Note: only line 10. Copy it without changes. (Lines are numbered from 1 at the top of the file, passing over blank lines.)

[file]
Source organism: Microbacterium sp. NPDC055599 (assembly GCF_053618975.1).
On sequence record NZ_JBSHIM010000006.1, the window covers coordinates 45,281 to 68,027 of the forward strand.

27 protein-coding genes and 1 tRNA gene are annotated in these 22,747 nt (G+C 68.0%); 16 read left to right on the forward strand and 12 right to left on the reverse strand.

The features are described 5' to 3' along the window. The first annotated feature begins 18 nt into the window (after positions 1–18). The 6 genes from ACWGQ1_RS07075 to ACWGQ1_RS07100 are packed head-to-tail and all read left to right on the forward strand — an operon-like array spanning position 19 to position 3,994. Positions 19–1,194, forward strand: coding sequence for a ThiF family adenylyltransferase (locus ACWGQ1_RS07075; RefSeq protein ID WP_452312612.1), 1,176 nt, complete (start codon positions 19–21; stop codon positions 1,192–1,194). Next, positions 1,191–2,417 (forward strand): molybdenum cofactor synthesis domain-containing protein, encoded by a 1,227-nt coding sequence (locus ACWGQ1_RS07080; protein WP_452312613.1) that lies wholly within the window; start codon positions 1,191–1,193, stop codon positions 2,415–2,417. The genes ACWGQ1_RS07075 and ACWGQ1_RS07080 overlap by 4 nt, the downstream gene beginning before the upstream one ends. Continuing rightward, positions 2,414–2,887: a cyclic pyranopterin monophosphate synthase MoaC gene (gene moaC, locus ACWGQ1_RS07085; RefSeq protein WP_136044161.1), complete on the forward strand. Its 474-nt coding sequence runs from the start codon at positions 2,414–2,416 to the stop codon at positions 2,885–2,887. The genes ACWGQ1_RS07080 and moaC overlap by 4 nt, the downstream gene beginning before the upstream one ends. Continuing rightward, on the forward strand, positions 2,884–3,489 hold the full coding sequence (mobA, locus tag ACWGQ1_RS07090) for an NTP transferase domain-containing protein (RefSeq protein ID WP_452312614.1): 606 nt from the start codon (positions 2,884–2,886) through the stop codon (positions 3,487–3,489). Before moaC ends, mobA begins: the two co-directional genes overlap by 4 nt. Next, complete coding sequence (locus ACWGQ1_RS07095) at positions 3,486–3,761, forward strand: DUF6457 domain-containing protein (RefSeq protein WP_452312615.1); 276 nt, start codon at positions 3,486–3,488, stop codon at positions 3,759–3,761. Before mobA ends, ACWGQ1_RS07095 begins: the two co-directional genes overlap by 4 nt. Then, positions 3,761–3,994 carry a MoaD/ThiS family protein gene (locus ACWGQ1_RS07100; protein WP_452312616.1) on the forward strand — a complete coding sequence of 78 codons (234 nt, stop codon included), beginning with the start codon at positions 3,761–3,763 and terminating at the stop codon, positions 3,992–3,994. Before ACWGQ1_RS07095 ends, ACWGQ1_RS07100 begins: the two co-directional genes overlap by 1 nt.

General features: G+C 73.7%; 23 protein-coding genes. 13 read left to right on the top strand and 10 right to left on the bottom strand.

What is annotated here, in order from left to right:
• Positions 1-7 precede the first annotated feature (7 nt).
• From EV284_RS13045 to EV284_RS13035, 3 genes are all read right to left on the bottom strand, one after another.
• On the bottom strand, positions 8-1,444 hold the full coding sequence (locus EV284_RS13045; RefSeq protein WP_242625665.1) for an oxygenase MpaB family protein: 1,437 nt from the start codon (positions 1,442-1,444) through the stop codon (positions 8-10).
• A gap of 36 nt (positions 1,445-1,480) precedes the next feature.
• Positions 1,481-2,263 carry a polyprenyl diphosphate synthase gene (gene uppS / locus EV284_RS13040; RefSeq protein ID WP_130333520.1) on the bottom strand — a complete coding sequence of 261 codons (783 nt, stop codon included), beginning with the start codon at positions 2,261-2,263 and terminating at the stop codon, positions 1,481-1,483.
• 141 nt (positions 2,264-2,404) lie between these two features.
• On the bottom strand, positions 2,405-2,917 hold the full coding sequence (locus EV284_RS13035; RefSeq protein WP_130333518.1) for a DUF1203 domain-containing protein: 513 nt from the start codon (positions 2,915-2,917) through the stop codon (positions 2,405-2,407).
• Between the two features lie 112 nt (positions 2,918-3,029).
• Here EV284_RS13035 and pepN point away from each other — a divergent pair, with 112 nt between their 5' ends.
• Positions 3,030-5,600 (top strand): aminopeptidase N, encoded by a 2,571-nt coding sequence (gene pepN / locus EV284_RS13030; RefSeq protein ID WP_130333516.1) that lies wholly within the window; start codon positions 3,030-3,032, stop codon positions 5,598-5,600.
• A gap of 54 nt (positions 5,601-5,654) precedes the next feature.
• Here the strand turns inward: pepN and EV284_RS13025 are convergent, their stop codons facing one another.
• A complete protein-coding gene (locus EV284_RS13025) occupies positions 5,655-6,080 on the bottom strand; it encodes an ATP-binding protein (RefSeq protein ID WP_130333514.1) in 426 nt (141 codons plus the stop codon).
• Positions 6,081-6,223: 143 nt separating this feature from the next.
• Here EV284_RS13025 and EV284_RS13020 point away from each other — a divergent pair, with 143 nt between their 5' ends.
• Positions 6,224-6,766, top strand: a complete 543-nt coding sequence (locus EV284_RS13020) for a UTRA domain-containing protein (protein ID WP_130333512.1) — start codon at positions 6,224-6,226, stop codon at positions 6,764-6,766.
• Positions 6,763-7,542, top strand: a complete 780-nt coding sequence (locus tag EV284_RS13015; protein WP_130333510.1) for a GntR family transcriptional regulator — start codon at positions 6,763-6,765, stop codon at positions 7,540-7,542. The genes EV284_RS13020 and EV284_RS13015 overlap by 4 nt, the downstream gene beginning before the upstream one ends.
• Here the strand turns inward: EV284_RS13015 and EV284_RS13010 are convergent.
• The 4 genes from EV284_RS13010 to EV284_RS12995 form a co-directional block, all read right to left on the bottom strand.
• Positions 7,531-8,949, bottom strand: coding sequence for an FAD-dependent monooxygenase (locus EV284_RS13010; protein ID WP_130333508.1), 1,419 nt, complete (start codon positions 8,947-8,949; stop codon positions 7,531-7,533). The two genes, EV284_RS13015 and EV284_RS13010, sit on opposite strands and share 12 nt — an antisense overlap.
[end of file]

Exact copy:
• A gap of 36 nt (positions 1,445-1,480) precedes the next feature.